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Aging Cell. 2018 Apr;17(2). doi: 10.1111/acel.12750. Epub 2018 Mar 8.

Major features of immunesenescence, including reduced thymic output, are ameliorated by high levels of physical activity in adulthood.

Author information

1
MRC-Arthritis Research UK Centre for Musculoskeletal Ageing Research, Institute of Inflammation and Ageing, University of Birmingham, Birmingham, UK.
2
Centre of Human and Aerospace Physiological Sciences, King's College London, London, UK.
3
NIHR Biomedical Research Centre in Inflammation, University Hospital Birmingham, Birmingham, UK.

Abstract

It is widely accepted that aging is accompanied by remodelling of the immune system including thymic atrophy and increased frequency of senescent T cells, leading to immune compromise. However, physical activity, which influences immunity but declines dramatically with age, is not considered in this literature. We assessed immune profiles in 125 adults (55-79 years) who had maintained a high level of physical activity (cycling) for much of their adult lives, 75 age-matched older adults and 55 young adults not involved in regular exercise. The frequency of naïve T cells and recent thymic emigrants (RTE) were both higher in cyclists compared with inactive elders, and RTE frequency in cyclists was no different to young adults. Compared with their less active counterparts, the cyclists had significantly higher serum levels of the thymoprotective cytokine IL-7 and lower IL-6, which promotes thymic atrophy. Cyclists also showed additional evidence of reduced immunesenescence, namely lower Th17 polarization and higher B regulatory cell frequency than inactive elders. Physical activity did not protect against all aspects of immunesenescence: CD28-ve CD57+ve senescent CD8 T-cell frequency did not differ between cyclists and inactive elders. We conclude that many features of immunesenescence may be driven by reduced physical activity with age.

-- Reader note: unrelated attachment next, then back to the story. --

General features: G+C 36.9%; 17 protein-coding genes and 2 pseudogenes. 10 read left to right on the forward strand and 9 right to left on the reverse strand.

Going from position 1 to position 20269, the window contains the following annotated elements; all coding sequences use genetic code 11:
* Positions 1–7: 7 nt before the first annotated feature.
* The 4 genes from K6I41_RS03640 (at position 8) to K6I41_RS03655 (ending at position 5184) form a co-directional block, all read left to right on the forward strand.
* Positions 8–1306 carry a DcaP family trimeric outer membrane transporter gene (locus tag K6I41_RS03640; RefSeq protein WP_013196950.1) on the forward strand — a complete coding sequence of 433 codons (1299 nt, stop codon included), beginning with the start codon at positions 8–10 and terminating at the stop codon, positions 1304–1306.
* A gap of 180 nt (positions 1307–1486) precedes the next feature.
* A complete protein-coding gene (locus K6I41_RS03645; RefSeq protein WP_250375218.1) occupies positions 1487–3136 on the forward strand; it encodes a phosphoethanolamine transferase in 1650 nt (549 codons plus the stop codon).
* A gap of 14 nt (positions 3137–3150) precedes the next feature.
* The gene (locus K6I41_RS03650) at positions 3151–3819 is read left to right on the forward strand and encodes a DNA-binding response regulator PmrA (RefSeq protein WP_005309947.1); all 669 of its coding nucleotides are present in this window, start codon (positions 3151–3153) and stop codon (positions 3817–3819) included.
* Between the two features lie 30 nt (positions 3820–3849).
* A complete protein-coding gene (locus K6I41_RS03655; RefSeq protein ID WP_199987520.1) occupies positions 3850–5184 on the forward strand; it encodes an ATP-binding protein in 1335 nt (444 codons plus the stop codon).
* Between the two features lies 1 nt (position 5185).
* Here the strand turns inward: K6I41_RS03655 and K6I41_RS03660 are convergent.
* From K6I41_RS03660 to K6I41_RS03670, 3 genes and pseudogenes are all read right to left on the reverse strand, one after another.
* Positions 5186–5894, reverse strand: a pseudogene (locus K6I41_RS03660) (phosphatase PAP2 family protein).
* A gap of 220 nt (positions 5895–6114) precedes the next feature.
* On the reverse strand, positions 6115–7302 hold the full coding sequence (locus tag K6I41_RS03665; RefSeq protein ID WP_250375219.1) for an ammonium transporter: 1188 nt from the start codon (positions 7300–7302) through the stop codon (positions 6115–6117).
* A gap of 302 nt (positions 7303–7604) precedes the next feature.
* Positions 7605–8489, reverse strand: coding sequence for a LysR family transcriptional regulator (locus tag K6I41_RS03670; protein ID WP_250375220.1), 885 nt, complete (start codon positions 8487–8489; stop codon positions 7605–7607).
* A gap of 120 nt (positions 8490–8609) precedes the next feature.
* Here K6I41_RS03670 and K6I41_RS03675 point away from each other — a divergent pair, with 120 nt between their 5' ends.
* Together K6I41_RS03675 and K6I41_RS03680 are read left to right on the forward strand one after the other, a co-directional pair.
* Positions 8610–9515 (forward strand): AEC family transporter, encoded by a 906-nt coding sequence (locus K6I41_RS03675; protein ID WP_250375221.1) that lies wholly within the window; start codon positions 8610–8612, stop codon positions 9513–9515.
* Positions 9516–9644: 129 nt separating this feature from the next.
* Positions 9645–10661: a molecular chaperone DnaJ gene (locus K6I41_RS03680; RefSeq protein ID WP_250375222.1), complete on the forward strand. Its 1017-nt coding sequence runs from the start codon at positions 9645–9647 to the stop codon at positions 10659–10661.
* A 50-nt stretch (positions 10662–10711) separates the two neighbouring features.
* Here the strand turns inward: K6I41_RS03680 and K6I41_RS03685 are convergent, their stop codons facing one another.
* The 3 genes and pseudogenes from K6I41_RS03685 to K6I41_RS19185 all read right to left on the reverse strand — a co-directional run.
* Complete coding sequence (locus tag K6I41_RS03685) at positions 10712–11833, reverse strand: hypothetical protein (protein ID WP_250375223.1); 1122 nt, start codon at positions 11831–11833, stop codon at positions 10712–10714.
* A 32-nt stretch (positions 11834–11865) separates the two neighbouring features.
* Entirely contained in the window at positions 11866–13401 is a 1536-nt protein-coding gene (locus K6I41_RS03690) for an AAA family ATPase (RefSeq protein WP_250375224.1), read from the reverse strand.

KEYWORDS:

immunesenescence; inflammation; interleukin-7; physical activity; thymic output

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